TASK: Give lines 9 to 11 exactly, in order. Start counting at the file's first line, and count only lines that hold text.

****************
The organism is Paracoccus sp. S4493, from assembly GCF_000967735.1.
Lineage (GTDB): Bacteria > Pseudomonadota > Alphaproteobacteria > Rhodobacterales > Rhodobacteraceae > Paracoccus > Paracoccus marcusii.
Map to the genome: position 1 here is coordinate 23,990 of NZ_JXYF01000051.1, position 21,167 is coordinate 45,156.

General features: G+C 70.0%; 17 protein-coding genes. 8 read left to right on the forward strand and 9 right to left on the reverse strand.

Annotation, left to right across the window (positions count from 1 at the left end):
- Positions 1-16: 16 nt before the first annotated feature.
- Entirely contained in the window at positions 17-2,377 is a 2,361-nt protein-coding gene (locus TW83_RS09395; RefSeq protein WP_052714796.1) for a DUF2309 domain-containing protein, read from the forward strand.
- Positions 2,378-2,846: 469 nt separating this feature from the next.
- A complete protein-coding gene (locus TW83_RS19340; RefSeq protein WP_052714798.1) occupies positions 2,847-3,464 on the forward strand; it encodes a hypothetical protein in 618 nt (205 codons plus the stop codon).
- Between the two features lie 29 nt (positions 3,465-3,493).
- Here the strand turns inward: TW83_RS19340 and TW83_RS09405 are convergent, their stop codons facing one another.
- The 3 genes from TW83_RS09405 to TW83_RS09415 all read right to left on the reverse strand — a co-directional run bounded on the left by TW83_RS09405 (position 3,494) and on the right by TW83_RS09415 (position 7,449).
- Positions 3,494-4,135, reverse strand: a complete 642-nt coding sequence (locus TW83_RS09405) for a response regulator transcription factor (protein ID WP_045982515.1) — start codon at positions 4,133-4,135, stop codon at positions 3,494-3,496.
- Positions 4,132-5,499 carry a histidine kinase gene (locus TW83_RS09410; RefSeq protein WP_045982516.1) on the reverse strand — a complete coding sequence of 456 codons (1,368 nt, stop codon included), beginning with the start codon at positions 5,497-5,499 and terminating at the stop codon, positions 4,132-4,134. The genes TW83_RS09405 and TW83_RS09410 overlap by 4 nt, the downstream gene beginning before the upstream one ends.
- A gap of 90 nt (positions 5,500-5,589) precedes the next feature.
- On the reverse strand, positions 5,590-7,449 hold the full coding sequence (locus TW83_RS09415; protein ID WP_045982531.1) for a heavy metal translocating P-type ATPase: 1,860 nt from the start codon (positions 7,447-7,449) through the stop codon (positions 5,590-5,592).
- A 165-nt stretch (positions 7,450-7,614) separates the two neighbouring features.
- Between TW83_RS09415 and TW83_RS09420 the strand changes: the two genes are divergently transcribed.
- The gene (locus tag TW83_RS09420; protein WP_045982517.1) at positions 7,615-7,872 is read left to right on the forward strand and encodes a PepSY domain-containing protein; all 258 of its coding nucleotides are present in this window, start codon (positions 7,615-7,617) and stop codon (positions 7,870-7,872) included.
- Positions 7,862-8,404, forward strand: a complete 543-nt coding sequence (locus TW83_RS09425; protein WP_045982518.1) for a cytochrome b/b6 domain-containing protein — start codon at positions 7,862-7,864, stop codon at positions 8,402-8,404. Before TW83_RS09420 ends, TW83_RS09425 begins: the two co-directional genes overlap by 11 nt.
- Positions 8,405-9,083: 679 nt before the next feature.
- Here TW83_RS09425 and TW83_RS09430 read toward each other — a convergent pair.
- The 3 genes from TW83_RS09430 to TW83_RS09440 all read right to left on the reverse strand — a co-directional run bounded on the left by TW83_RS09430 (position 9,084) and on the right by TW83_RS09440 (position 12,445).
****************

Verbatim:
- A complete protein-coding gene (locus TW83_RS19340; RefSeq protein WP_052714798.1) occupies positions 2,847-3,464 on the forward strand; it encodes a hypothetical protein in 618 nt (205 codons plus the stop codon).
- Between the two features lie 29 nt (positions 3,465-3,493).
- Here the strand turns inward: TW83_RS19340 and TW83_RS09405 are convergent, their stop codons facing one another.